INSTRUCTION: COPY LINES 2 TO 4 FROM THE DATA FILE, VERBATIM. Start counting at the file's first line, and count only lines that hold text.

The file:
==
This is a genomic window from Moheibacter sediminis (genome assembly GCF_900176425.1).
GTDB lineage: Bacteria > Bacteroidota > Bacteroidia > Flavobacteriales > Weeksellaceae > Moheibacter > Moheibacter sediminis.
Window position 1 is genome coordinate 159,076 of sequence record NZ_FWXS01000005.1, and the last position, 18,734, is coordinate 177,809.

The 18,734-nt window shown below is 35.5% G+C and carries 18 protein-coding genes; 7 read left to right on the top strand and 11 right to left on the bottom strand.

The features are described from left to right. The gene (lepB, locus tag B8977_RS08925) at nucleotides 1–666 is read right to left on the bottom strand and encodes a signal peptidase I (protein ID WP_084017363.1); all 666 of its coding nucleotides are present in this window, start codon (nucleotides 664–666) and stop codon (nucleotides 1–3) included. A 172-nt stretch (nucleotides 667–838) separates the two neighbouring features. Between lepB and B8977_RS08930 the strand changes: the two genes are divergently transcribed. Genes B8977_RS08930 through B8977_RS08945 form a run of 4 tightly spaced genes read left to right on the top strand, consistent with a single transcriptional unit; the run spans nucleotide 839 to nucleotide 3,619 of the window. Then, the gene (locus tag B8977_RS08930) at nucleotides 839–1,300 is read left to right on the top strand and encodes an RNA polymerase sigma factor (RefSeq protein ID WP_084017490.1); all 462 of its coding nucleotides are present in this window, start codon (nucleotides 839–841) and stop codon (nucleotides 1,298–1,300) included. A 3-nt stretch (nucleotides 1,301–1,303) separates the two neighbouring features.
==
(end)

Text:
GTDB lineage: Bacteria > Bacteroidota > Bacteroidia > Flavobacteriales > Weeksellaceae > Moheibacter > Moheibacter sediminis.
Window position 1 is genome coordinate 159,076 of sequence record NZ_FWXS01000005.1, and the last position, 18,734, is coordinate 177,809.

The 18,734-nt window shown below is 35.5% G+C and carries 18 protein-coding genes; 7 read left to right on the top strand and 11 right to left on the bottom strand.